Reefer retail won’t change soon for Eagle County dispensaries | VailDaily.com

Reefer retail won’t change soon for Eagle County dispensaries

It was a long, strange trip through ski season for local marijuana dispensaries.

After Colorado voters handily passed Amendment 64, visitors strolled in from around the United States and the world trying to buy marijuana.

And even though Gov. John Hickenlooper signed three bills Monday creating the framework for the state's retail marijuana industry, the marijuana business in Eagle County won't change much in the near future.

In Eagle County, Amendment 64 passed by a 2-1 margin.

For at least the next two months, Eagle County's medical marijuana businesses are likely to be the first retail marijuana businesses. For the first 60 days after the governor signed the bills, only medical marijuana businesses may apply for a retail license.

That's designed to help slow the anticipated flood of applications, said Bryan Treu, Eagle County's attorney.

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By the end of the summer the county will start accepting applications for commercial licenses, and commercial marijuana stores will start showing up around early January, Treu said. Until then, you'll have to buy marijuana the way you always have.

Medical to recreational

Treu said there's a lot to do, "but we'll be ready because we've already set the table with our medical marijuana regulations."

The county will deal with it largely through changing zoning from "medical marijuana" to "marijuana."

That means the same restrictions that limit where you can sell medical marijuana will also dictate where you can put a commercial marijuana store, Treu said.

Treu was appointed by the governor to a working group hammering out local control issues.

"There were a lot of unknowns that the people who wrote Amendment 64 hadn't thought through," Treu said.

Amendment 64 forced the state to have regulations in place by Oct. 1. If state lawmakers hadn't come up with anything, regulations would have been left to counties and towns — and they can still ban it. Douglas County has already said it's not allowing commercial stores.

Following the green

Colorado's new laws lay the framework for tax rates up to 30 percent. The money is to be shared with the public school capital construction fund and local governments.

The taxes are as follows:

• A wholesale tax can be up to 15 percent. The first $40 million goes to the Building Excellent Schools Today (BEST) program, which funds public school building and renovation projects.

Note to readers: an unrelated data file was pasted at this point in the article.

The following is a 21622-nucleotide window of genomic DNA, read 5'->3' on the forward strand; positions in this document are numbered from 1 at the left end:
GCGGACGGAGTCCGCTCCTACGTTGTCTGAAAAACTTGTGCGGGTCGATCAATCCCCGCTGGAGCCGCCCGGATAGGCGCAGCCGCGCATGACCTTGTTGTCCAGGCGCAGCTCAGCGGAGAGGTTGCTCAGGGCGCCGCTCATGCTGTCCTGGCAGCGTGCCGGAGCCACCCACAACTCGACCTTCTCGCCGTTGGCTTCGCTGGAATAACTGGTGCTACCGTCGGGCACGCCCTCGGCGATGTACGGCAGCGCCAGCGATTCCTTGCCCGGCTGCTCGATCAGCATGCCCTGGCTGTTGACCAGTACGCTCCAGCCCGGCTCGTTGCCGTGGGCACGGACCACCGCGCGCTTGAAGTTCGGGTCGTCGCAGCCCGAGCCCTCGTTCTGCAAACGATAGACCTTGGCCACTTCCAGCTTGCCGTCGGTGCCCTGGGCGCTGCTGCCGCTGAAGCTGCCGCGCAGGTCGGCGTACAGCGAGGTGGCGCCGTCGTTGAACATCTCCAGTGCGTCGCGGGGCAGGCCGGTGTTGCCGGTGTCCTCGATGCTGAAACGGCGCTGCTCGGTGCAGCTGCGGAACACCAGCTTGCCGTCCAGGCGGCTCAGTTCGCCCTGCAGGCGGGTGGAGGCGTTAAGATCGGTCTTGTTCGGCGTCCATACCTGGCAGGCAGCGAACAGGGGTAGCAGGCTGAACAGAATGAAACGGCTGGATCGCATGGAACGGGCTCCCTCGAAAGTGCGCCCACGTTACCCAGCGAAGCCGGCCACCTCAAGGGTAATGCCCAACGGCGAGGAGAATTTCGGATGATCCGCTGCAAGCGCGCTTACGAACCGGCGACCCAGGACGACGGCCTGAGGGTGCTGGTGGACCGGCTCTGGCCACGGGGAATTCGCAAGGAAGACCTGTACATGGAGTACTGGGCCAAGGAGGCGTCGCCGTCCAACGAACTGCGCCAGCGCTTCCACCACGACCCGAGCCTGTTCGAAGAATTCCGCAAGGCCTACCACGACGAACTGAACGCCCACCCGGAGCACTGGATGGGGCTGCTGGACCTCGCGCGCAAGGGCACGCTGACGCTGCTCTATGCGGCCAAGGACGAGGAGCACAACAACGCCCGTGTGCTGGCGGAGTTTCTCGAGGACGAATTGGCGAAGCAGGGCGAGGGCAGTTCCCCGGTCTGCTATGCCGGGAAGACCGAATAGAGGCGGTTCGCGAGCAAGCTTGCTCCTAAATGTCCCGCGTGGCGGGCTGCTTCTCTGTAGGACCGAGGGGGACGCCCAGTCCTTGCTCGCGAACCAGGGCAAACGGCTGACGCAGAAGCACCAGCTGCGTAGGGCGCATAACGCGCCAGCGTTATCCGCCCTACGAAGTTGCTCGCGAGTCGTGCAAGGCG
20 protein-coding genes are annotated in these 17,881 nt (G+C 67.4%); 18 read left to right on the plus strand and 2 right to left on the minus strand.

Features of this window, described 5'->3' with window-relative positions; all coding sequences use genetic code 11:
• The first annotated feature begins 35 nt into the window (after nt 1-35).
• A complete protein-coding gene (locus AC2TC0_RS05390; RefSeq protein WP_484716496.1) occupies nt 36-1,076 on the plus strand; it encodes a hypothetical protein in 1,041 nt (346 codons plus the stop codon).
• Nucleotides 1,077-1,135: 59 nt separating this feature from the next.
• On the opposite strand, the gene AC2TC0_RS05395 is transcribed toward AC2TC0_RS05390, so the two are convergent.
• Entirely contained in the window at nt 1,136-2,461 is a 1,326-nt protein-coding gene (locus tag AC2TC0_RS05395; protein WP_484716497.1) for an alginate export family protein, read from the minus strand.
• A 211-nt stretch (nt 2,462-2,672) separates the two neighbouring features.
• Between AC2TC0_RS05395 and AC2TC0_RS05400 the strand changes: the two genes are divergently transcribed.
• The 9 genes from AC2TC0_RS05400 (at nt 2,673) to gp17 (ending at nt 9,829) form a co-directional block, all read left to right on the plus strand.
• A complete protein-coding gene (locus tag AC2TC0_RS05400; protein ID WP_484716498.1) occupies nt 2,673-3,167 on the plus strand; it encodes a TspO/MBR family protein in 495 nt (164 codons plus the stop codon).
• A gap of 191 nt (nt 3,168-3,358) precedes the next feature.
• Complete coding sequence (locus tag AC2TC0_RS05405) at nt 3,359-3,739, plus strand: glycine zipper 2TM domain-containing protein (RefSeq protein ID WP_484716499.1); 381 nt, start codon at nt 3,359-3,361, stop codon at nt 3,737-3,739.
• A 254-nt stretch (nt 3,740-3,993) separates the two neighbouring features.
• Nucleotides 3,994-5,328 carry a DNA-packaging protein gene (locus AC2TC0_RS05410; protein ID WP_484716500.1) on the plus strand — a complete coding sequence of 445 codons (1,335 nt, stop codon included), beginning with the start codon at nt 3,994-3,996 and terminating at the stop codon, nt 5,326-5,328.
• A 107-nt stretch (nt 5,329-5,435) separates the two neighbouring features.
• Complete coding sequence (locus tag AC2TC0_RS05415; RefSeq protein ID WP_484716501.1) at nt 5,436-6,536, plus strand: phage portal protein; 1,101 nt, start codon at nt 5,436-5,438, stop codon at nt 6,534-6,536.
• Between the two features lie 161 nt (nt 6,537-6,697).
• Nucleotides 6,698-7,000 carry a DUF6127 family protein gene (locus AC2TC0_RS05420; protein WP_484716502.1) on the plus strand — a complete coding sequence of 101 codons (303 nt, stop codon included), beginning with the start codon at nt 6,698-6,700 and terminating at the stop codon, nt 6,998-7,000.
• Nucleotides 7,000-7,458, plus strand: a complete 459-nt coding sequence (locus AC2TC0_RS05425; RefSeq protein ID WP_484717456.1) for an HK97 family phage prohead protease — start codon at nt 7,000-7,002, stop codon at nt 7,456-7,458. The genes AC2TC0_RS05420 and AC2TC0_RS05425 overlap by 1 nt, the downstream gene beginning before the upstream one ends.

• A sales tax between 10 and 15 percent.

Because it's a tax, voters across the state must approve it this November.

The county gets 2.5 percent of that pie, but can charge an operating fee to cover regulating costs — to make sure the industry covers what it costs to regulate it.

For now, 18 states and the District of Columbia allow medical marijuana. So far, Colorado and Washington are the only states to legalize recreational marijuana.

Setting driving regulations

The bills also set limits for driving under the influence of marijuana — regulations pushed through by state house minority leader Mark Waller, R-Colorado Springs.

"Amendment 64 brings Colorado into new and foreign territory," Waller said. "Equipping law enforcement with the tools they need to ensure people make safe decisions behind the wheel is critical to maximizing public safety."

It's Waller's sixth attempt in the last three years to see DUI penalties enforced for drivers under the influence of drugs.

"Better late than never," Waller said, after finally seeing the policy become law.

The bills establish impaired-driver standards similar to blood alcohol limits for drunk drivers. A driver will be considered under the influence of marijuana if five or more nanograms of delta-9-THC is present in a milliliter of whole blood. Delta-9-THC is the psychoactive ingredient in marijuana that renders a driver impaired after consumption.

Stoned drivers have an option drunk drivers don't have. They get to argue in court that their tolerance for marijuana is high enough that they're not impaired at five nanongrams.

Staff Writer Randy Wyrick can be reached at 970-748-2935, and rwyrick@vaildaily.com